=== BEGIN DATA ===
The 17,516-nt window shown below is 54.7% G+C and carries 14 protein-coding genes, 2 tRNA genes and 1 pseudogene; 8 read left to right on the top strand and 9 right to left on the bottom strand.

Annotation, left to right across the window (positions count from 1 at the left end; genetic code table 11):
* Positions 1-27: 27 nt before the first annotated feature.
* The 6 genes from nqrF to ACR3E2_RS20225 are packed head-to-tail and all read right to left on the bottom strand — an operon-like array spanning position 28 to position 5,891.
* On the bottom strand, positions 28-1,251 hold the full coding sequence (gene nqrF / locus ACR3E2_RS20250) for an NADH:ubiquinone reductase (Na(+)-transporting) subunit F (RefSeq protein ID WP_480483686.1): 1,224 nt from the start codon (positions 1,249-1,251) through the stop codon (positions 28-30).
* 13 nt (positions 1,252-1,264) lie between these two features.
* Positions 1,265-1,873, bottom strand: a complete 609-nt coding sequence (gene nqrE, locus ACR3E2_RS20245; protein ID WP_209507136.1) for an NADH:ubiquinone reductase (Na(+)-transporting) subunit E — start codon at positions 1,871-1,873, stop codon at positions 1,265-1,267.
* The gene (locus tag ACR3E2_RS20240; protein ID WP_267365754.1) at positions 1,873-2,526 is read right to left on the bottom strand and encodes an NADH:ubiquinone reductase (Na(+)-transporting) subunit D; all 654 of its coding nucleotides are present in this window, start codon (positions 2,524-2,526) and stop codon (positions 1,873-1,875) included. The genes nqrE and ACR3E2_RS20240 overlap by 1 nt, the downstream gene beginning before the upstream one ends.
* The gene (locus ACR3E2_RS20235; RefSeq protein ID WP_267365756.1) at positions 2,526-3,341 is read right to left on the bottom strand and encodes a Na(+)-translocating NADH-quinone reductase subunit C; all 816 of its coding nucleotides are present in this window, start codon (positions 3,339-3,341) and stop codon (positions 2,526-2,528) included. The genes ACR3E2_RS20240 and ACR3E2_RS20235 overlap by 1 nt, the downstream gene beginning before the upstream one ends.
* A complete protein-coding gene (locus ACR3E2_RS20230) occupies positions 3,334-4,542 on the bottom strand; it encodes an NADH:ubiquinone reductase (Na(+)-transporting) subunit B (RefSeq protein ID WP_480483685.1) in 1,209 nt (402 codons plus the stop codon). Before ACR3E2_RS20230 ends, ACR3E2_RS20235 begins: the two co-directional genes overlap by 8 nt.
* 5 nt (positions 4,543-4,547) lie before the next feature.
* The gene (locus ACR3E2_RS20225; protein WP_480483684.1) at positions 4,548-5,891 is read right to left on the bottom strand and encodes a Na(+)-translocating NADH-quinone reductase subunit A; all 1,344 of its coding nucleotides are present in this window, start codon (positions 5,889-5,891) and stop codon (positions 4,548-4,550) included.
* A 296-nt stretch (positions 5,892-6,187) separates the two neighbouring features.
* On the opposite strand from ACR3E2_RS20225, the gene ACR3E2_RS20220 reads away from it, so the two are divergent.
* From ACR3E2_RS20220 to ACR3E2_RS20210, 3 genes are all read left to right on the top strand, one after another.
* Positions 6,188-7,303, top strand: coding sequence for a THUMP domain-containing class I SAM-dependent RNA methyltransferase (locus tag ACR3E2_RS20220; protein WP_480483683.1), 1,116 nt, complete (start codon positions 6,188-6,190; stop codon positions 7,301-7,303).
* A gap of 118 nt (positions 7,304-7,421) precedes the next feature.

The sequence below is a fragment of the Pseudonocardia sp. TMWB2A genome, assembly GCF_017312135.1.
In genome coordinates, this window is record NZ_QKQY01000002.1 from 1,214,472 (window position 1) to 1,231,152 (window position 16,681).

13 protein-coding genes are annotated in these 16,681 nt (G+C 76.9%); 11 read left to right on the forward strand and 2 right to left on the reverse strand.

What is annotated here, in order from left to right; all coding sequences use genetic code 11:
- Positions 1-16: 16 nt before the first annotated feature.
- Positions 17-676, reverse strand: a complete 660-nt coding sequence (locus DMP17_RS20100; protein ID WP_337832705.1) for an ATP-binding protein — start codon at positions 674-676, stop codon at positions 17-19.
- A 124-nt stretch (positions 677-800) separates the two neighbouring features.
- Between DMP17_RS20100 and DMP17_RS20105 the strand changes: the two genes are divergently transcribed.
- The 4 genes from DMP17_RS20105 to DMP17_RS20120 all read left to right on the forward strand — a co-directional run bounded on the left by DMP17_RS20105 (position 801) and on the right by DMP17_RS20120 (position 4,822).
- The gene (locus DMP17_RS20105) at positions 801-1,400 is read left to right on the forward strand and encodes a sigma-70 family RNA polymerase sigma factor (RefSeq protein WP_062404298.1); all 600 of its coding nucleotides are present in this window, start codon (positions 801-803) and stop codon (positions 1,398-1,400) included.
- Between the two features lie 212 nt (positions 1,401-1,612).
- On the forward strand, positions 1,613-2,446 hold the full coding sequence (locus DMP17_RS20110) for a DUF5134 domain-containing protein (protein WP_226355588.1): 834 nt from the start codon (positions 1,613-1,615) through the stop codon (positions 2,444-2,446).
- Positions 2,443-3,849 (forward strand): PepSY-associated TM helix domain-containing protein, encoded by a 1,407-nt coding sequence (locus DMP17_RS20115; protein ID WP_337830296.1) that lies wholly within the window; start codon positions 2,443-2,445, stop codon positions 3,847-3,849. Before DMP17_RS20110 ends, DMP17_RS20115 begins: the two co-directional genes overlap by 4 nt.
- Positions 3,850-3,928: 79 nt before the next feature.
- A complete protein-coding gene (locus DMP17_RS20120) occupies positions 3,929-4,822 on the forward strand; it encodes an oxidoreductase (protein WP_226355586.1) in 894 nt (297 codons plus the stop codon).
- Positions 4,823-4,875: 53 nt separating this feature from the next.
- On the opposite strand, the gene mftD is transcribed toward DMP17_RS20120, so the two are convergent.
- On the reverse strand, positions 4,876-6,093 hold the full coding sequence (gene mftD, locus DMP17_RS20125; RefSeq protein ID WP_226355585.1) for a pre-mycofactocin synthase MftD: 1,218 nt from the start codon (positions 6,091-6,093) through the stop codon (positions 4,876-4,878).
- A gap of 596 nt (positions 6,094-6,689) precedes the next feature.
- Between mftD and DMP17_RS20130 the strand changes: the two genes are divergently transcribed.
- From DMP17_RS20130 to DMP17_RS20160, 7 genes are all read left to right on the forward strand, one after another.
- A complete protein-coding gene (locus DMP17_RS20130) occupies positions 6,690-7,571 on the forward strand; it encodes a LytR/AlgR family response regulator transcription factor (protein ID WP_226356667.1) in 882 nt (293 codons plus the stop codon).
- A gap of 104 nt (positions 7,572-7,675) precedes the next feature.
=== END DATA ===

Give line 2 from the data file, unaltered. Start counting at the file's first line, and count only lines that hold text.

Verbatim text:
Annotation, left to right across the window (positions count from 1 at the left end; genetic code table 11):